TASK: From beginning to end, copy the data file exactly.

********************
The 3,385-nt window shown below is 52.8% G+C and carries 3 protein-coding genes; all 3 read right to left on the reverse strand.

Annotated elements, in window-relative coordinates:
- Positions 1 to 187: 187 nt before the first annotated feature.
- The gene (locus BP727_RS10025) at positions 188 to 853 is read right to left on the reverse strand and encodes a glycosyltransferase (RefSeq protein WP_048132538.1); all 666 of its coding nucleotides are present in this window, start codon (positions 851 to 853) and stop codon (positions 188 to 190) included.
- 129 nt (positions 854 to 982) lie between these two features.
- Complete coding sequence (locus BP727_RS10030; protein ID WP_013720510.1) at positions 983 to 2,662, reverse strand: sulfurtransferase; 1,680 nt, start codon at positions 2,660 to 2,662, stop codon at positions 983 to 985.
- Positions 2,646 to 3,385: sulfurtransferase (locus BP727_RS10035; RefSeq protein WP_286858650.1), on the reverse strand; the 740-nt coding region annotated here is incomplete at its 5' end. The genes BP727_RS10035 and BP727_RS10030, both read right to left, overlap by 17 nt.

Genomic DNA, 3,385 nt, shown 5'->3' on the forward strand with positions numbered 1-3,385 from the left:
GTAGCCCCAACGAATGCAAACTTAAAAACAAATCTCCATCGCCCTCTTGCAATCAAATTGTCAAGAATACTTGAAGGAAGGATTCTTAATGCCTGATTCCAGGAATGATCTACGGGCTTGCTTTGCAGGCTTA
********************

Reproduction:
The 3,385-nt window shown below is 52.8% G+C and carries 3 protein-coding genes; all 3 read right to left on the reverse strand.

Annotated elements, in window-relative coordinates:
- Positions 1 to 187: 187 nt before the first annotated feature.
- The gene (locus BP727_RS10025) at positions 188 to 853 is read right to left on the reverse strand and encodes a glycosyltransferase (RefSeq protein WP_048132538.1); all 666 of its coding nucleotides are present in this window, start codon (positions 851 to 853) and stop codon (positions 188 to 190) included.
- 129 nt (positions 854 to 982) lie between these two features.
- Complete coding sequence (locus BP727_RS10030; protein ID WP_013720510.1) at positions 983 to 2,662, reverse strand: sulfurtransferase; 1,680 nt, start codon at positions 2,660 to 2,662, stop codon at positions 983 to 985.
- Positions 2,646 to 3,385: sulfurtransferase (locus BP727_RS10035; RefSeq protein WP_286858650.1), on the reverse strand; the 740-nt coding region annotated here is incomplete at its 5' end. The genes BP727_RS10035 and BP727_RS10030, both read right to left, overlap by 17 nt.

Genomic DNA, 3,385 nt, shown 5'->3' on the forward strand with positions numbered 1-3,385 from the left:
GTAGCCCCAACGAATGCAAACTTAAAAACAAATCTCCATCGCCCTCTTGCAATCAAATTGTCAAGAATACTTGAAGGAAGGATTCTTAATGCCTGATTCCAGGAATGATCTACGGGCTTGCTTTGCAGGCTTA